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I am currently in the process of connecting transition state (TS) structures to other minima in order to determine a reaction pathway. Now I understand the basic concepts of this method. You start with your TS, run an IRC in both the Forward and Reverse directions, then you optimize the final structure in the successful IRC run.

My question is, what constitutes connectivity between a TS and a minimum energy structure?

Examples

1.) I run an IRC and I take the last resulting structure and optimize it. The optimization takes 4 steps and the geometry barely changed. Is this structure connected to the TS?

2.) I run an IRC and I take the last resulting structure and optimize it. The optimization takes 20 steps and the geometry changed fairly appreciably, however, connectivity of the atoms remains the same. Is this structure connected to the TS?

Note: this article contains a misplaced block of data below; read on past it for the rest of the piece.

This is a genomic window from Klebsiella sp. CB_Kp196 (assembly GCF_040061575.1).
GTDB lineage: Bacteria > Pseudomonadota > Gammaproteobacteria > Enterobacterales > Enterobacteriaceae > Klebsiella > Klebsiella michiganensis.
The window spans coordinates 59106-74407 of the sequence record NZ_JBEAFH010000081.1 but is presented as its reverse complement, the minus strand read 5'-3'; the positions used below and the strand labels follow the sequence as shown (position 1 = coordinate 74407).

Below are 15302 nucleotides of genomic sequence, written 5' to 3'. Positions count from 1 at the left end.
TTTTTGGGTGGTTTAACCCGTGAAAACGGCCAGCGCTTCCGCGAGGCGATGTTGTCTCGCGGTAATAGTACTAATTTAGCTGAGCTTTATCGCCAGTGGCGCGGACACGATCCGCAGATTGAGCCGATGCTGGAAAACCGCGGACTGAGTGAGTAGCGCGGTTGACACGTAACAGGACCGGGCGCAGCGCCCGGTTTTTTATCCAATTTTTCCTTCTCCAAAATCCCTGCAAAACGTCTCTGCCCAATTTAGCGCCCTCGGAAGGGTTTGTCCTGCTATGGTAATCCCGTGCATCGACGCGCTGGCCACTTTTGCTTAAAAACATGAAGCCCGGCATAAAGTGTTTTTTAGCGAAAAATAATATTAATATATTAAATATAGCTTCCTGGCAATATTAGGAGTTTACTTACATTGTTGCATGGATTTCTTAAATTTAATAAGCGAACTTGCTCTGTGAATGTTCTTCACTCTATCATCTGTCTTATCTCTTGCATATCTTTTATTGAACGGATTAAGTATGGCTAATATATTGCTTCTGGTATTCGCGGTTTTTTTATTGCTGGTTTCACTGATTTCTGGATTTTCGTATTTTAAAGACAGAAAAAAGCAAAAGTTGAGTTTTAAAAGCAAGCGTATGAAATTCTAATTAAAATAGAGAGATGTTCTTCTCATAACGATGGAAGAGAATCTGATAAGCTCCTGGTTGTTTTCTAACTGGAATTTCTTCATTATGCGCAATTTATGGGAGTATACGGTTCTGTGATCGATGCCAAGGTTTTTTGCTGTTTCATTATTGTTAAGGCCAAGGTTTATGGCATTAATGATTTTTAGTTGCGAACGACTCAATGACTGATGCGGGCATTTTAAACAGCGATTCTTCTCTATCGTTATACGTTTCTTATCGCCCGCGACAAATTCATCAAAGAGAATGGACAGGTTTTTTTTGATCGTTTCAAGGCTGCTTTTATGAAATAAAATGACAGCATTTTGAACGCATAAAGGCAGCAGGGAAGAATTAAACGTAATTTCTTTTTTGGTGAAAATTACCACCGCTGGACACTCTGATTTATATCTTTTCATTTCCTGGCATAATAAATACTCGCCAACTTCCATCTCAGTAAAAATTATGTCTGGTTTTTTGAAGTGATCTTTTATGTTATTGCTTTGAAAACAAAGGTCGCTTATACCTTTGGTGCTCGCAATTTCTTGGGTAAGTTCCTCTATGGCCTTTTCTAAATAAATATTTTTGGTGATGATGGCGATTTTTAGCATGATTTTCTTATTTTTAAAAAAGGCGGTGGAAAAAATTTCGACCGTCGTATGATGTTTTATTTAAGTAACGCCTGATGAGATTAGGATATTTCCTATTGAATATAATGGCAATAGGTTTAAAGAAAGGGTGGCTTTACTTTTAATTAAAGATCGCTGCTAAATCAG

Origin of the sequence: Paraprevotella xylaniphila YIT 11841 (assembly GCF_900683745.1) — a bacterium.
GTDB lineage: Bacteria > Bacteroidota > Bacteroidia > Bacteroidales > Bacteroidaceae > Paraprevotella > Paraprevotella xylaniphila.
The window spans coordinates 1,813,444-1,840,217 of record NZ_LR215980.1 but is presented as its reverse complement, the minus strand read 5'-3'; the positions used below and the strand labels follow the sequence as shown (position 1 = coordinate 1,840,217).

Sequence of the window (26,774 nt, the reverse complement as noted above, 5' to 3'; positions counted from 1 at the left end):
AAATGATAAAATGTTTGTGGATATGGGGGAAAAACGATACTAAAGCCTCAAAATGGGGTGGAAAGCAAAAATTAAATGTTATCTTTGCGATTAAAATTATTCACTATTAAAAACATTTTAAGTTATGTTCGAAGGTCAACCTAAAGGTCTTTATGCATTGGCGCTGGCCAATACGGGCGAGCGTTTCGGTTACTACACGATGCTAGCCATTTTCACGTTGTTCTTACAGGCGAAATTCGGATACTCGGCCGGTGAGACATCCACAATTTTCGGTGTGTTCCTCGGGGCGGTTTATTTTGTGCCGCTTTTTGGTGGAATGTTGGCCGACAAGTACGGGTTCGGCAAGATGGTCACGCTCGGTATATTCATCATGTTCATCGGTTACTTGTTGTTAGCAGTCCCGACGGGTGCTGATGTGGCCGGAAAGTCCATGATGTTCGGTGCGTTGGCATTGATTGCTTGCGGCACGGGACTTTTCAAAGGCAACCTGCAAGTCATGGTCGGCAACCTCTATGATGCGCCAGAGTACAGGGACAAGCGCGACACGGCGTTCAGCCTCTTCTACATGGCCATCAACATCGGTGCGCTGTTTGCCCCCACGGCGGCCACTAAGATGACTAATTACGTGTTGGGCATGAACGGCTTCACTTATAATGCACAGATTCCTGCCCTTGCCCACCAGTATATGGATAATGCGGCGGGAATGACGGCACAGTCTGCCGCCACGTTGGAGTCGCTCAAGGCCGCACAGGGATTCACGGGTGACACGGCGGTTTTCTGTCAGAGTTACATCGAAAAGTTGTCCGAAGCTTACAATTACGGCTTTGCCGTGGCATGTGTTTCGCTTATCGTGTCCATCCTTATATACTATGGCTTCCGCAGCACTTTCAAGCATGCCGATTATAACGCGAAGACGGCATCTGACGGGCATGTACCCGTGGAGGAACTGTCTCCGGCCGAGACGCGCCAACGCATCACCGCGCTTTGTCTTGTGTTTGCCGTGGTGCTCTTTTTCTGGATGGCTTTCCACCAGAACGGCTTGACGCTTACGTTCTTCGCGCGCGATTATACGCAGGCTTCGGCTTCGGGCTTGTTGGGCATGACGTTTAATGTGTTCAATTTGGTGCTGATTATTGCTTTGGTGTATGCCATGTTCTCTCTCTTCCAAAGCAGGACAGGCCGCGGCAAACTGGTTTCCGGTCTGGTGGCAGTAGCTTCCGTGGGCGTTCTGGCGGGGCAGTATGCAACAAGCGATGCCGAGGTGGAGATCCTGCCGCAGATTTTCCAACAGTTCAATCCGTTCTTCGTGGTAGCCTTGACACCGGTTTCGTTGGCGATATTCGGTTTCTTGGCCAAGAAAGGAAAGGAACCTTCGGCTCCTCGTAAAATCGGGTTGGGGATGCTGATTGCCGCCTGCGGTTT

3.) I have a TS where a water is being formed next to some other molecule. I run the IRC and following the pathway shows you that the water forms and is being moved away from the molecule. The IRC successfully finishes so I take the last structure and optimize it. The optimization brings the water back towards the molecule to some particular spot where H-bonding occurs with the molecule. Is this structure connected to the TS?

Note

These examples were purposely laid out in order to determine at what point TS->Minima are or are not connected.

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1 Answer 1

Various criteria may be applied in order to ascertain the connectivity of structures. A common solution is a path generated by requiring it to be a Newton path on the potential energy surface (E): $$ \nabla\nabla^\ast E(x)\nabla E(x) = -\frac{dx}{dt} $$ Two points $x_0$ and $x_1$ are connected only if $\exists x:\mathbb{R}\to\Omega,\tau_0, \tau_1\in \mathbb{R}$ such that $x$ is a Newton path and $x(\tau_i)=x_i$, where $\Omega$ is your space of structures (usually centered 3D coordinates)

You may additionally require that there is at most 1 maximum on $E(x)$ between $\tau_0$ and $\tau_1$.

You may be interested in reading this page and these publications.

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